Partner Center Find a Broker

Will volatility increase now that those who have taken the saying “sell in May and go away” to heart are back?

What the heck does “Sell in May and Go Away” mean?!

The phrase, used more widely in the equities markets, refers to traders cashing in their high-yielding investments ahead of the summer months (usually June to August).

With traders out on vacations, the months following May usually see significant drops in trading volume. This creates a self-fulfilling prophecy of selling in May followed by months of low volume (and sometimes low volatility) trading, which is why it’s better for most traders to just “go away.”

So does it follow that volatility will increase in September?

Should we expect to see volatility increases now that those who have taken their summer vacations are back on their trading desks?

I looked at the volatility of the Dollar Index and the major currencies (vs. USD) in the last five years for answers. I used the Average True Range (ATR) on the August and September months to see if there are any tendencies we can take advantage of:

August to September Volatility Changes
August to September Volatility Changes

Based on the chart above, we now know three things:

1. Volatility direction is pretty much consistent across the board

While volatility doesn’t ALWAYS pick up in September, we know that when it does or doesn’t, then that will be true for the major currencies AND the Dollar Index.

Don’t discount currency-specific events though! Not only can they break the overall pattern, but they also determine how big volatility changes are for specific currencies.

SNB’s 1.2000 EUR/CHF floor, for example, kept traders away from the franc back in 2012, while the much-awaited OPEC meeting in 2016 inspired wild swings for Loonie pairs.

As for the intensity of volatility changes, look no farther than AUD’s 77% volatility increase in 2014 when the RBA got busy with its jawboning. And then there’s EUR’s 24% drop in volatility in 2015 when the Greek elections and mixed rhetoric from ECB officials kept traders in the sidelines.

2. Certainty is key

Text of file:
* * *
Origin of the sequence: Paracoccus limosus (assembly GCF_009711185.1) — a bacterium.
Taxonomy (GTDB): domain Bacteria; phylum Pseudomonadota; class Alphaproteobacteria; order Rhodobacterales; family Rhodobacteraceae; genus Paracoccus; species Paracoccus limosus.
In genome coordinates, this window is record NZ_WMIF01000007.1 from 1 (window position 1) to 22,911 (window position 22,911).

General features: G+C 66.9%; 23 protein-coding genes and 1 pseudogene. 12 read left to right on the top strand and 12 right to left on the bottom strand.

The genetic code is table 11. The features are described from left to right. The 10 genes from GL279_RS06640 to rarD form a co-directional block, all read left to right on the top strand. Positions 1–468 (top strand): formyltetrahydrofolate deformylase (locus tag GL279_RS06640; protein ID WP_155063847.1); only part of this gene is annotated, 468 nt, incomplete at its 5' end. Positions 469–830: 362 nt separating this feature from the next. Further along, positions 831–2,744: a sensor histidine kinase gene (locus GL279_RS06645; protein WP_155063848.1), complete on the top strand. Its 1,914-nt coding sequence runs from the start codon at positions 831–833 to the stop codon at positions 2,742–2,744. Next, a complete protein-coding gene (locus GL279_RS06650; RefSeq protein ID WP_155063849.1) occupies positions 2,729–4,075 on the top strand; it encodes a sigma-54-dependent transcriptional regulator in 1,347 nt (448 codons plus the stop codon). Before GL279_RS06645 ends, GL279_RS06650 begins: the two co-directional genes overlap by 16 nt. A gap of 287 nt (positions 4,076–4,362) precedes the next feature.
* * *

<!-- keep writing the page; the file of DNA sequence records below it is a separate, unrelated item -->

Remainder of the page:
If you haven’t guessed by now, then you should know that clarity and certainty are key to increases in volatility.

Back in 2014 major central banks were clear with their policy biases. Heck, some of them even walked the talk!

Draghi announced the ECB’s plans to buy asset-backed securities; the Fed confirmed that it’s working on an “exit” strategy; Mark Carney all but promised a rate hike, and the SNB straight up intervened in the markets. As for the comdolls, well, we were pretty “certain” about our concerns over China’s economy and a slowdown’s impact on commodity demand.

And then there’s September 2015, which suffered a 16% average decrease in volatility. And while a volatile August trading made September’s decline more pronounced, threats of a U.S. government shutdown and Greek election results also contributed to a muted trading environment.

Now we know that if traders are confident about a central bank’s policy direction, then they’ll likely be more comfortable in loading up on their bets when they come back from their vacation.

3. August 2017’s volatility is basic

That is, it’s pretty much consistent with the previous years’ average volatility this time of the year at 608 points for USDX and an average of 82 pips for the rest of the currencies.

Question is, are we headed for increased or decreased volatility in September 2017?

Much like in 2014, market players are expecting big things from the Fed and ECB this year. The Fed is expected to start putting back the “balance” back in “balance sheet” while Mario Draghi and his gang could start talking about tapering this month.

Volatility-killing risks remain, however. For one, talks about the looming debt ceiling deadline as well as Trump’s ability to deliver his tax reform plans could wreak havoc on the dollar’s trends.

Threats of a nuclear war with North Korea could also escalate especially if talking it out isn’t working. Last but not the least, jawboning from central banks like the RBA, RBNZ, and SNB could limit uptrends for their respective currencies.

While increased volatility isn’t as certain as we’d like it to be, it doesn’t mean that you should sit back and extend your vacation plans.

In fact, you should start getting back in your trading zone so you’ll be prepared for whatever catalysts that may come in the next few weeks.